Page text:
Call this my answer to Frank Chimero’s “the slow, hard and dumb way”:
Back in maybe 1990, maybe even before that, this kid none of us had ever seen before rolled up to the skatespot. Given the year and sub-suburban location, this was a simple red curb in the back of a gas station parking lot. I’d maybe been skating 6 months or a year; my go to trick at the time was a front ollie 50-50. I doubt I even had any backside tricks at that point, maybe a boardslide?
So anyway, this kid, after mumbling ‘hey,’ he starts doing kickflip to 50-50s on the tallest curb. We’re stoked! “Who is this kid?” “Yeah dude!” Single-handedly upped the intensity of the entire scene within seconds. I pushed that much harder on way to yet another 50. Josh and Jeremy, who were with me, and way more ahead of me in the skill department than their six month headstart should have put them, stepped it up a bit as well.
But as the session continued, he did another kickflip to 50-50 on the same curb, the same way. And then another. And another. Over. And over again.
It turned out he couldn’t ollie. He couldn’t kickflip. He also couldn’t do a normal 50-50. But he could do them together. We were less impressed. He eventually skated off after about 20 minutes without really saying anything. Not really surprisingly, we never saw him again.
The way this kid approached skateboarding didn’t sit right with me then, and still doesn’t now. I’m not sure if this incident was responsible for it or not, but for the next decade-plus, I found myself almost obsessively driven to really learn tricks, even at the expense of doing more of them. This take on skating wasn’t popular with my crew, who, as teenage boys were more focused on out-jocking and one-upping each other with that half-flip casper they maybe landed, once, in Canada.
The thing about really focusing the way I did is, that whenever months of injury or weather kept me away, I always had a core set of tricks I could come back to. Skateboarding stayed fun and relevant over the long haul because it was something I earned and appreciated in a way that trick collectors don’t. It’s not entirely surprising then that I still love and am involved in skateboarding as I can be while they moved onto weed and/or hot rods a long time ago.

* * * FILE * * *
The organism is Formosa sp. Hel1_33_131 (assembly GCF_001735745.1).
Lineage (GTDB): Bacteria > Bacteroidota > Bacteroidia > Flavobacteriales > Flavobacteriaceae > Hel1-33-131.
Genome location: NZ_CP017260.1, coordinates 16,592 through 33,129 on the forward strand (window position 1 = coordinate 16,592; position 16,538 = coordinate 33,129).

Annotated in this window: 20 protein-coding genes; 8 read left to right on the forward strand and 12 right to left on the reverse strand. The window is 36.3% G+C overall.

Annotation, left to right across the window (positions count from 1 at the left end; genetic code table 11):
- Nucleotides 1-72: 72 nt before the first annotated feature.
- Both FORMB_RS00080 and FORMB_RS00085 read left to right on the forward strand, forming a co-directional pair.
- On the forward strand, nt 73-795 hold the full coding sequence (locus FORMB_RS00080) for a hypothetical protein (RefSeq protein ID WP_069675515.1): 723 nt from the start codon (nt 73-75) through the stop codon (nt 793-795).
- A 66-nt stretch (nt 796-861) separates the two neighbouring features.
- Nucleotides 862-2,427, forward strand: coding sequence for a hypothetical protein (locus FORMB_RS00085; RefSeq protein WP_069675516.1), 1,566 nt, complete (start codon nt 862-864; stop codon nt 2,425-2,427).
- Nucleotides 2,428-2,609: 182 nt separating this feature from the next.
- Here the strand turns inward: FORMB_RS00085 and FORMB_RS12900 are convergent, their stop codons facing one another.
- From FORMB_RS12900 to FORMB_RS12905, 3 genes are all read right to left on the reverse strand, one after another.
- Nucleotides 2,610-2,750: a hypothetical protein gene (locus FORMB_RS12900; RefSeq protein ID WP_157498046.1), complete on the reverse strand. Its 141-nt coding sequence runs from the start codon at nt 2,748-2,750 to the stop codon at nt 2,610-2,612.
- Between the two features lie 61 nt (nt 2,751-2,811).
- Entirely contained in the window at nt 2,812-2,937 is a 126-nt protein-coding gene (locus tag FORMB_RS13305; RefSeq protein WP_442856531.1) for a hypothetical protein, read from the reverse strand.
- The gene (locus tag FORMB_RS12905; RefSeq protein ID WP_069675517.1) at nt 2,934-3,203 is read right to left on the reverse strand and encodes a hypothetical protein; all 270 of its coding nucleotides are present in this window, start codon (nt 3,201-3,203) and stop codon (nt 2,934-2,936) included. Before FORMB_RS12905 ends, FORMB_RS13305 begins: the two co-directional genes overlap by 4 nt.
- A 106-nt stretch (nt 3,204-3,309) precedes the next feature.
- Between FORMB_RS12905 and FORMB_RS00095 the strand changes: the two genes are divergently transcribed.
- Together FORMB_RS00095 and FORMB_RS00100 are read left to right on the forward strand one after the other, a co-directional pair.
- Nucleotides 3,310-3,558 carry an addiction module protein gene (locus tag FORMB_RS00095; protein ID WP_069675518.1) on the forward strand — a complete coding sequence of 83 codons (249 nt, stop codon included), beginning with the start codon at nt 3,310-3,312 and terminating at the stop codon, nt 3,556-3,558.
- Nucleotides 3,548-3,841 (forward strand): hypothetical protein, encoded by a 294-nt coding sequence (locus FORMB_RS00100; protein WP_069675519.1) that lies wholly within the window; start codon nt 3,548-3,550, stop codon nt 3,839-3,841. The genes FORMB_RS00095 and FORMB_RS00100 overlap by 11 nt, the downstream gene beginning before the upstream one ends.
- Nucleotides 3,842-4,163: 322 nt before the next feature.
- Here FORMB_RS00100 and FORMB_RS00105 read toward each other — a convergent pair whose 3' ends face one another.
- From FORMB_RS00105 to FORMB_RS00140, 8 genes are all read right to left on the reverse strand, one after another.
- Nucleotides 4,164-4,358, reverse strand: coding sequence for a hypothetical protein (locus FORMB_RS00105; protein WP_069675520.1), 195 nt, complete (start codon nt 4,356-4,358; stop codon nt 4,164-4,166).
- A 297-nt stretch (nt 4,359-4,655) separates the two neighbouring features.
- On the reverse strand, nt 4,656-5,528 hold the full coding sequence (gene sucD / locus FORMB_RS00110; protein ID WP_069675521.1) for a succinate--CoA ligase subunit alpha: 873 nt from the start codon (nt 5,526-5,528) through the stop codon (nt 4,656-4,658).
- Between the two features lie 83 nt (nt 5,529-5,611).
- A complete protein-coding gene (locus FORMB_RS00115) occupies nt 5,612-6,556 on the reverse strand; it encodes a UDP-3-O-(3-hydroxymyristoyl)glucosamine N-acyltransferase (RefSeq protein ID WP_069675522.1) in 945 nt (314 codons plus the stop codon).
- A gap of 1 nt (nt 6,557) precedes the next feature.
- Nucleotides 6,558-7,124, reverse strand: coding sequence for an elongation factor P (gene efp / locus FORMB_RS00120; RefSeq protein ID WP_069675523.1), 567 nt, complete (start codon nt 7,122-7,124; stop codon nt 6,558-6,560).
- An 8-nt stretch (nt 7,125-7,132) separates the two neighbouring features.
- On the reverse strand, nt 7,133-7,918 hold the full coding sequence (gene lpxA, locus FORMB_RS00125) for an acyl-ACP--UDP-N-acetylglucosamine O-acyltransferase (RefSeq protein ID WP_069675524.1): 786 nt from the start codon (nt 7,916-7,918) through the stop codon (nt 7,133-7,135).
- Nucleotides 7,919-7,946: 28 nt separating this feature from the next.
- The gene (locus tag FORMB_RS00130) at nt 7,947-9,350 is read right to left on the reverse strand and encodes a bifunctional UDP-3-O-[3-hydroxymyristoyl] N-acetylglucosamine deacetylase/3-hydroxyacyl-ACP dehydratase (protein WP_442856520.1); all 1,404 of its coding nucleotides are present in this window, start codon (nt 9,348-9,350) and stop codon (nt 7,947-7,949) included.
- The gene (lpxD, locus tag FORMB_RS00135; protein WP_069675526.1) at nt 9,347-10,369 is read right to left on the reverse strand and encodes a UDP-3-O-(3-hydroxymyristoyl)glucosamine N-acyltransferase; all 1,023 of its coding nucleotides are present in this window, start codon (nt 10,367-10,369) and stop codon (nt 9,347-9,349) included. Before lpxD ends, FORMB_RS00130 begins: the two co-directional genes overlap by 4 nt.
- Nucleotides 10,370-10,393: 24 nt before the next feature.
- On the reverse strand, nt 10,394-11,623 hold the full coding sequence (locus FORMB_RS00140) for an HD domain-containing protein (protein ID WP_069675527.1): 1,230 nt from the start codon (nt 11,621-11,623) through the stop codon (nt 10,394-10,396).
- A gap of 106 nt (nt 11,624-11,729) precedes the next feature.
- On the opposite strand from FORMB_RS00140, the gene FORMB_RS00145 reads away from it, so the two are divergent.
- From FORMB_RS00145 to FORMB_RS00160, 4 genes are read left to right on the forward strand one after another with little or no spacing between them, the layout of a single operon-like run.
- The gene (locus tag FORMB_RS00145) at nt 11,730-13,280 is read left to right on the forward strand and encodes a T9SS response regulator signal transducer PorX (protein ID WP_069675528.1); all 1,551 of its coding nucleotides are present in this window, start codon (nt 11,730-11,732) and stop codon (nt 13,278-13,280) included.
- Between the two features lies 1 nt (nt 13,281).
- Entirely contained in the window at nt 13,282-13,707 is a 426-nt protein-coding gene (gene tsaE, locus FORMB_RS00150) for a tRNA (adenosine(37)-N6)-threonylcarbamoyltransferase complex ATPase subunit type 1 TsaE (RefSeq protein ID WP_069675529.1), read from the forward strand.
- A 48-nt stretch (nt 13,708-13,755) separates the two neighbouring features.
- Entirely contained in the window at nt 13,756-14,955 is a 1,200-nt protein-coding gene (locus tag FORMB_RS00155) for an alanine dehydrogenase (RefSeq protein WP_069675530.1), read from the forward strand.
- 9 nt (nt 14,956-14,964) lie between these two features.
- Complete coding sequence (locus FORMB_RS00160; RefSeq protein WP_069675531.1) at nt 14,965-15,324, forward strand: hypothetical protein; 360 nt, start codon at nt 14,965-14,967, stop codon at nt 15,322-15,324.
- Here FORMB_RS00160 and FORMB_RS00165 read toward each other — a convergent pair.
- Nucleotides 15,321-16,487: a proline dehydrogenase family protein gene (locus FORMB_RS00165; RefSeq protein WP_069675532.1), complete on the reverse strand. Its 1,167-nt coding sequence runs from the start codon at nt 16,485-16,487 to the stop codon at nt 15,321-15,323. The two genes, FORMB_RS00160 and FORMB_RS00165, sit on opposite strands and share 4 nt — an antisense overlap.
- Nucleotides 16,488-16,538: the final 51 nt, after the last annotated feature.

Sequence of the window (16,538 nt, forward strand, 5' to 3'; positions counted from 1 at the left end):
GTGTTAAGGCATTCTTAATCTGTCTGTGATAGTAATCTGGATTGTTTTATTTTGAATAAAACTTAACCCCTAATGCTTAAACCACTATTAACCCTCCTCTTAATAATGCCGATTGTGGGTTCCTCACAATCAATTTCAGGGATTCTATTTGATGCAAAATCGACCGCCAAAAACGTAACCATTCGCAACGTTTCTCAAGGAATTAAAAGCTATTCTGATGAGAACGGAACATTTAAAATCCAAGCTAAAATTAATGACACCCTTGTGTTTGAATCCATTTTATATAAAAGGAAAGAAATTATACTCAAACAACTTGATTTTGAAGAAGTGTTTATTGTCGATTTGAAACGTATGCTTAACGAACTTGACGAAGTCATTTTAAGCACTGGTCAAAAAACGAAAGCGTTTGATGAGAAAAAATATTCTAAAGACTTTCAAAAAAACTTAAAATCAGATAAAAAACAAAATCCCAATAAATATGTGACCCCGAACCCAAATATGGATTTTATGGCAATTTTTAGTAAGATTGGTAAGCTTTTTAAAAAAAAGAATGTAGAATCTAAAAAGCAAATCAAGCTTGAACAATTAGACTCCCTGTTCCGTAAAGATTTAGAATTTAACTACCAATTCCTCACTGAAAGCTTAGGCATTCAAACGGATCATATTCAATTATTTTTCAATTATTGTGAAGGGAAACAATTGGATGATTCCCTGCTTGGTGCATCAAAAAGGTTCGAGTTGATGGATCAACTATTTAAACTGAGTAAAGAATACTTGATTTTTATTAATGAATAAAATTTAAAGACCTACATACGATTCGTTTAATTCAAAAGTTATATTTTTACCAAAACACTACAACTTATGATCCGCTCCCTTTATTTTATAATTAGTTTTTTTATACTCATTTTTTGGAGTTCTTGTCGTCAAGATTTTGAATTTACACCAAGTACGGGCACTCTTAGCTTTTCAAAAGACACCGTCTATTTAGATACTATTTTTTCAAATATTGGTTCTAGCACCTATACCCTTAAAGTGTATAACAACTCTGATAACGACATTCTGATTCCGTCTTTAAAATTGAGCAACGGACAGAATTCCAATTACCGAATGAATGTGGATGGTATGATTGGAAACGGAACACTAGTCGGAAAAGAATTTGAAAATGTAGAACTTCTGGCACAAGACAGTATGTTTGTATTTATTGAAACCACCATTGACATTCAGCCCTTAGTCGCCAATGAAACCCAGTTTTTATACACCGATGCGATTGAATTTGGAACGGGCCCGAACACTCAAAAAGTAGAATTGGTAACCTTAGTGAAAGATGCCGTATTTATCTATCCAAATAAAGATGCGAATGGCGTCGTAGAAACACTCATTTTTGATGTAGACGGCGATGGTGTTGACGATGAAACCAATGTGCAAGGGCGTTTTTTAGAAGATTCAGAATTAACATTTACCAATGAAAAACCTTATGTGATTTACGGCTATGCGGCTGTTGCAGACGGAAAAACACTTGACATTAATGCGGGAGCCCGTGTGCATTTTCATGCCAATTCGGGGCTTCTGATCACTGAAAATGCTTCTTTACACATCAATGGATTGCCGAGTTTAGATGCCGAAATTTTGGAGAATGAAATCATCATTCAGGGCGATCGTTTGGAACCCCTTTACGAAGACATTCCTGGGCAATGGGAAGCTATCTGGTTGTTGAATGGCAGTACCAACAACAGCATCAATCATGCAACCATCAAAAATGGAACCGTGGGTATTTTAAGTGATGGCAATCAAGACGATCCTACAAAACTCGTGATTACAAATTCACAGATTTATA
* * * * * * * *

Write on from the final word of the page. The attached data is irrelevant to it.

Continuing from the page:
Now 20-some years removed from that day at the curb, I can’t help but see the similarities in Graphic Design. I was, admittedly, a lot like that kid.
I remember wanting to go from zero-to-postmodern as quickly as possible, and, armed with my first Mac, I could get as crazy with the grunge fonts and drop shadows as my (upgraded to) 16MB of RAM would allow. I was a “designer” for years before taking on any sort of direction or concept of the function and power of the medium — I just wanted to make things look cool on a computer. (Surprisingly, enough people bought into my bullshit to keep the rent paid.)
It wasn’t until I bashed my head against front-end web development (in a WYSWYG visual editor) for a number of years until I realized the need to get back to basics. Having already done sites for clients, it took a deep breath and a huge amount of humility to enroll myself in an almost special-ed level weekend course in HTML. From there I learned of the merits of standards over table-based layouts, even when it meant an agonizing few years in the trenches of the cross-browser wars without knowldge of conditional comments that likely retarded my career by several years. Within two years, I weaned myself entirely into a text editor and now, 11 years later, am teaching the entire web design curriculun at the school I took that first class from.
Having been through this, it’s hard when I get students that are exactly where I was in 1995. And its important that I sympathize with that. But getting back to basics was the only thing that saved me from a lifetime of poor design decisions, mediocrity and obsolete skillsets. I wish there was a way to tell them that having the patience and diligence to start small makes the real opportunities in the future that much bigger and easier to do.
I don’t know, maybe I just did. (49 min.)